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Das (Wasted) Kapital: Firm Ownership and Investment Efficiency in China

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  • David Dollar
  • Shang-Jin Wei

Abstract

Based on a survey that we designed and that covers a stratified random sample of 12,400 firms in 120 cities in China with firm-level accounting information for 2002-2004, this paper examines the presence of systematic distortions in capital allocation that result in uneven marginal returns to capital across firm ownership, regions, and sectors. It provides a systematic comparison of investment efficiency among wholly and partially state-owned, wholly and partially foreign-owned, and domestic privately owned firms, conditioning on their sector, location, and size characteristics. It finds that even after a quarter-of-century of reforms, state-owned firms still have significantly lower returns to capital, on average, than domestic private or foreign-owned firms. Similarly, certain regions and sectors have consistently lower returns to capital than other regions and sectors. By our calculation, if China succeeds in allocating its capital more efficiently, it could reduce its capital stock by 8 percent without sacrificing its economic growth (and hence could raise its household consumption and deliver a faster improvement to its citizens' living standard).

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Bibliographic Info

Paper provided by National Bureau of Economic Research, Inc in its series NBER Working Papers with number 13103.

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Date of creation: May 2007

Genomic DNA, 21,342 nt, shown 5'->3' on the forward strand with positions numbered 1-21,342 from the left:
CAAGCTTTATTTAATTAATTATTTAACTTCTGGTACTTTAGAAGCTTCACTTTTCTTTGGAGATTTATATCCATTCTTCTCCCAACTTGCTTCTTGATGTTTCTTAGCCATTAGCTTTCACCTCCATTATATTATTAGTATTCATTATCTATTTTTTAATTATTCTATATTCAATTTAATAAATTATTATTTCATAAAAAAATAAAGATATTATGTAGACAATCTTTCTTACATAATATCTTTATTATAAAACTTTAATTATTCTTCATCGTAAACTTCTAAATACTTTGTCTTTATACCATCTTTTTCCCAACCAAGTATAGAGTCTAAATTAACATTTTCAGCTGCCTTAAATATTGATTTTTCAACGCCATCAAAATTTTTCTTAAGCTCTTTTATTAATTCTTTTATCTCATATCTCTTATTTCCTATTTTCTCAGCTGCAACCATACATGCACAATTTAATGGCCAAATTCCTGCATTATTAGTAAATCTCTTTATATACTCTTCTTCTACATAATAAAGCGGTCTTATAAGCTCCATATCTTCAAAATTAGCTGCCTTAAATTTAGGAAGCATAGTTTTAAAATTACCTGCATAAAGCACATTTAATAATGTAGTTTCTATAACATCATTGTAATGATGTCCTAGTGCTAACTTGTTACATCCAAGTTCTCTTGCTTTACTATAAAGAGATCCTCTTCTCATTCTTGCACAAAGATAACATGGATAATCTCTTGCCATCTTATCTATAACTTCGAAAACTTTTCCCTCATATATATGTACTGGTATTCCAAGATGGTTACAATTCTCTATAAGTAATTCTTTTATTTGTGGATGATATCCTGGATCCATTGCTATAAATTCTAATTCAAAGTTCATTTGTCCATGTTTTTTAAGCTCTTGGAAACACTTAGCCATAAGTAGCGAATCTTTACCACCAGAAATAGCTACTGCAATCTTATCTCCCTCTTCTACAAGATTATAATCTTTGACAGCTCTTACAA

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Handle: RePEc:nbr:nberwo:13103

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  1. Franklin Allen & Jun Qian & Meijun Qian, 2002. "Law, Finance, and Economic Growth in China," Center for Financial Institutions Working Papers 02-44, Wharton School Center for Financial Institutions, University of Pennsylvania.
  2. Wendy Dobson & Anil K Kashyap, 2006. "The Contradiction in China’s Gradualist Banking Reforms," Working Papers Series 08, Rotman Institute for International Business, Joseph L. Rotman School of Management, University of Toronto.
  3. Park, Albert & Sehrt, Kaja, 2001. "Tests of Financial Intermediation and Banking Reform in China," Journal of Comparative Economics, Elsevier, vol. 29(4), pages 608-644, December.
  4. Boyreau-Debray, Genevieve & Wei, Shang-Jin, 2004. "Pitfalls of a State-Dominated Financial System: The Case of China," CEPR Discussion Papers 4471, C.E.P.R. Discussion Papers.
  5. Chong-En Bai & Chang-Tai Hsieh & Yingyi Qian, 2006. "The Return to Capital in China," Brookings Papers on Economic Activity, Economic Studies Program, The Brookings Institution, vol. 37(2), pages 61-102.
  6. Kui-Wai Li, 2003. "China's Capital and Productivity Measurement Using Financial Resources," Working Papers 851, Economic Growth Center, Yale University.
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